Gold Traders Wait for Yellen to Weigh In on Dollar and Stimulus

Janet Yellen, former chair of the U.S. Federal Reserve, attends the Bloomberg New Economy Forum in Singapore, on Tuesday, Nov. 6, 2018. The New Economy Forum, organized by Bloomberg Media Group, a division of Bloomberg LP, aims to bring together leaders from public and private sectors to find solutions to the world's greatest challenges.
Janet Yellen, former chair of the U.S. Federal Reserve, attends the Bloomberg New Economy Forum in Singapore, on Tuesday, Nov. 6, 2018. The New Economy Forum, organized by Bloomberg Media Group, a division of Bloomberg LP, aims to bring together leaders from public and private sectors to find solutions to the world's greatest challenges.

(Bloomberg) -- Gold steadied as investors awaited commentary from Treasury Secretary nominee Janet Yellen on the dollar and stimulus when she testifies on Capitol Hill a day ahead of Joe Biden’s inauguration as president.

Yellen’s Senate confirmation hearing is likely to feature foreign-exchange policy, and will also serve as the first congressional forum where lawmakers will vet Biden’s $1.9 trillion Covid-19 relief plan, parts of which have already drawn opposition. Earlier, the Wall Street Journal reported Yellen is expected to affirm the U.S.’s commitment to market-determined exchange rates.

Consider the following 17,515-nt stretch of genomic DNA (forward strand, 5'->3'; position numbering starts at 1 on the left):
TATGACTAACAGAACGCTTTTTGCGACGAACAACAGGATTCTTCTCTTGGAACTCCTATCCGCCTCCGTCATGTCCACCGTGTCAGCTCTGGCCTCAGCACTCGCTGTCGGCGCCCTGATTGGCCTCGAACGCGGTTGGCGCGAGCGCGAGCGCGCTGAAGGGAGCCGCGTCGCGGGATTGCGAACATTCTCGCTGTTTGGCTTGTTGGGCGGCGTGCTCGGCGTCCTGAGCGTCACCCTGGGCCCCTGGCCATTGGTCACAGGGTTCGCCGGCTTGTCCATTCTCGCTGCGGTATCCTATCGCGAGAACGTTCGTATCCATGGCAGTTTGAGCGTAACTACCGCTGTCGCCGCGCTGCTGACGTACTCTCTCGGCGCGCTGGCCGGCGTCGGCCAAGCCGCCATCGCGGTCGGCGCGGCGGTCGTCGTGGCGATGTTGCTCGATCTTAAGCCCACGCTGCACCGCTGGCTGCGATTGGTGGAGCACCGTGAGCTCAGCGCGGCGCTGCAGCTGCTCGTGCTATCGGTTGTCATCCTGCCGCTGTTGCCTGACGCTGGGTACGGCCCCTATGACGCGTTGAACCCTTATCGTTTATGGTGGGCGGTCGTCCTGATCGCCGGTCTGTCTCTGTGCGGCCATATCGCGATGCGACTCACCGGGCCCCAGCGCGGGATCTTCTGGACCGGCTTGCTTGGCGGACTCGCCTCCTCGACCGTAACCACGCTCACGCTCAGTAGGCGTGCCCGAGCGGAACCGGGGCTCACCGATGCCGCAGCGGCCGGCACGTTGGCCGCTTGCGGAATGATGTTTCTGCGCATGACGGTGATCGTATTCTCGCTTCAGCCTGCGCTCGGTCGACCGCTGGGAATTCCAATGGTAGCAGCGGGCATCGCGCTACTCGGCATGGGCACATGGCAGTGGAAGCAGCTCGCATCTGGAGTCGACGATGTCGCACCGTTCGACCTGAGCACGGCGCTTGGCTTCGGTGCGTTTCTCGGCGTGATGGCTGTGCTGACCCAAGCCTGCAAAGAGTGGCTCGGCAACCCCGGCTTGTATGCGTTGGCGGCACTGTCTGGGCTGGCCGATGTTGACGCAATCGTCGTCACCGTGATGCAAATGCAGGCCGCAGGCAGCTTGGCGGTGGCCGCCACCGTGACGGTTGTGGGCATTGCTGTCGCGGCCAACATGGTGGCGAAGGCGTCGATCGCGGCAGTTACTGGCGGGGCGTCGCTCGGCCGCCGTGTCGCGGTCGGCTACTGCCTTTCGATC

Bullion has fallen more than 3% this year as benchmark Treasury yields and the greenback climbed on forecasts that coronavirus vaccines and stimulus packages will aid the economic recovery. In early Asian trade on Tuesday, a gauge of the currency was steady after climbing over the past two weeks.

Spot gold was little changed at $1,839.06 an ounce at 8:43 a.m. in Singapore, after rising 0.7% on Monday. Silver fell, palladium was flat, and platinum gained. The Bloomberg Dollar Spot Index rose 0.2%.

Traders are also monitoring President Donald Trump’s last full day in office, when he may issue a slew of pardons. Biden’s swearing-in at the U.S. Capitol on Wednesday will come amid an unprecendented level of security given the still-simmering threats of violence in Washington.